Communication and Governance

Subject POLS40003 (2010)

Note: This is an archived Handbook entry from 2010.

Credit Points: 12.50
Level: 4 (Undergraduate)
Dates & Locations:

This subject has the following teaching availabilities in 2010:

Semester 1, Parkville - Taught on campus.
Pre-teaching Period Start not applicable
Teaching Period not applicable
Assessment Period End not applicable
Last date to Self-Enrol not applicable
Census Date not applicable
Last date to Withdraw without fail not applicable

Timetable can be viewed here. For information about these dates, click here.
Time Commitment: Contact Hours: A 2-hour seminar per week. If enrolments exceed 30, the 2nd hour of the seminar may be split into 2 or 3 small classes.
Total Time Commitment: Not available
Prerequisites: Admission to the postgraduate certificate/ diploma or fourth-year honours in political science, sociology, international politics, public policy and management or the Master of Public Policy and Management, or Master of Social Policy.
Corequisites: none
Recommended Background Knowledge: Politics and International Studies or Sociology at Undergraduate level
Non Allowed Subjects: 166-413 Network Society
Core Participation Requirements:

For the purposes of considering request for Reasonable Adjustments under the disability Standards for Education (Cwth 2005), and Students Experiencing Academic Disadvantage Policy, academic requirements for this subject are articulated in the Subject Description, Subject Objectives, Generic Skills and Assessment Requirements of this entry.

The University is dedicated to provide support to those with special requirements. Further details on the disability support scheme can be found at the Disability Liaison Unit website:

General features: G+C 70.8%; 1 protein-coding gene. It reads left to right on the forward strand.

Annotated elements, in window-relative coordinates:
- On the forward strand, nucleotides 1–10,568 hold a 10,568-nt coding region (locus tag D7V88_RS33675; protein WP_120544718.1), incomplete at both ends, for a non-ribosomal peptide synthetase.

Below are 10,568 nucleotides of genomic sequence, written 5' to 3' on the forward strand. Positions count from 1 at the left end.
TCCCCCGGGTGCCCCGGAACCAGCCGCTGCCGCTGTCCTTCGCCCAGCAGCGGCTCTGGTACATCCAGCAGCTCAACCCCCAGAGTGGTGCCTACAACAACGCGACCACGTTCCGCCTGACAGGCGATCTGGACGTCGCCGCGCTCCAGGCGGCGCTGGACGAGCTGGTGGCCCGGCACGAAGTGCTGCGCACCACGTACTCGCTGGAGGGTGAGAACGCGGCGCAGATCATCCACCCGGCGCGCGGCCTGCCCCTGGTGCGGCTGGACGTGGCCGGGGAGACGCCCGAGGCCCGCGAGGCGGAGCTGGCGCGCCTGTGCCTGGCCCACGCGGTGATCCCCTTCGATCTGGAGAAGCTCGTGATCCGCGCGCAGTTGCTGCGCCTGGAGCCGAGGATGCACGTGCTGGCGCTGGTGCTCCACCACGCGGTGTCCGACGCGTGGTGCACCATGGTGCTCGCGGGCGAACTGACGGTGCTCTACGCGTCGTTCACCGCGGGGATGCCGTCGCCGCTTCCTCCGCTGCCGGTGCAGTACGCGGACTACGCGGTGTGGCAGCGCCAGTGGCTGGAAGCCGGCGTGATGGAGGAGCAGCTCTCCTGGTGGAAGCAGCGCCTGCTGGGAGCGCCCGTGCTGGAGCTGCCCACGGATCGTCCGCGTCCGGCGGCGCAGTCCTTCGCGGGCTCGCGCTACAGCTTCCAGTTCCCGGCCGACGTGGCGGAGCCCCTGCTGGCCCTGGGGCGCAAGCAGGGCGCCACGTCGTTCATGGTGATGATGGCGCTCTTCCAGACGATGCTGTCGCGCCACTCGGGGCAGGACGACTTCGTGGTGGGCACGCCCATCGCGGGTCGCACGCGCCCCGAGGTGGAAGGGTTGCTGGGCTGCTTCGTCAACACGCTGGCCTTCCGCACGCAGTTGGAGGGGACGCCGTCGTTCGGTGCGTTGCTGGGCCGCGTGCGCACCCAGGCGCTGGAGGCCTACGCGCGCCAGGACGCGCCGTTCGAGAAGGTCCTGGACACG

Dr Michael Crozier


Dr. Michael Crozier

Subject Overview:

This subject critically investigates the changing forms of governance in democratic polities in the wake of the informational age. Using communication as a central analytical category, the subject considers how democratic political systems are coping with increasing societal dynamism, diversity and complexity. It explores and critically examines the proposition that contemporary governance is essentially a communications challenge. The types of issues covered include the impact of information dynamics on political and social patterns, the proliferation of strategic communication practices, democratic deficits and public consultation, and leadership as crisis management. On completion of this subject students should have a critical understanding of key configurations of contemporary governance as communication.

  • have acquired a critical understanding of contemporary governance systems.
  • have a fundamental grasp of key problems in theories of informational society.
  • have an appreciation of the role of communication in social organization.
  • have developed the basic analytical skills to evaluate differing theoretical perspectives.
  • have a good familiarity with differing research approaches to political and social inquiry.
Assessment: A research essay proposal of 500 words (10%) due mid-semester, and a research essay of 4500 words (90%) due in the examination period.
Prescribed Texts:

A subject reader will be available for purchase from the University Bookshop.

Breadth Options:

This subject is not available as a breadth subject.

Fees Information: Subject EFTSL, Level, Discipline & Census Date
Generic Skills:
  • be able to apply research skills and critical methods to a field of inquiry.
  • be able to develop persuasive arguments on a given topic.
  • be able to communicate oral and written arguments and ideas effectively and articulately.
Related Course(s): Bachelor of Public Policy and Management
Bachelor of Public Policy and Management(Honours)
Master of Public Policy and Management (Coursework)
Related Majors/Minors/Specialisations: International Politics
International Politics
International Studies
Political Science
Political Science
Political Science
Public Policy and Management
Public Policy and Management

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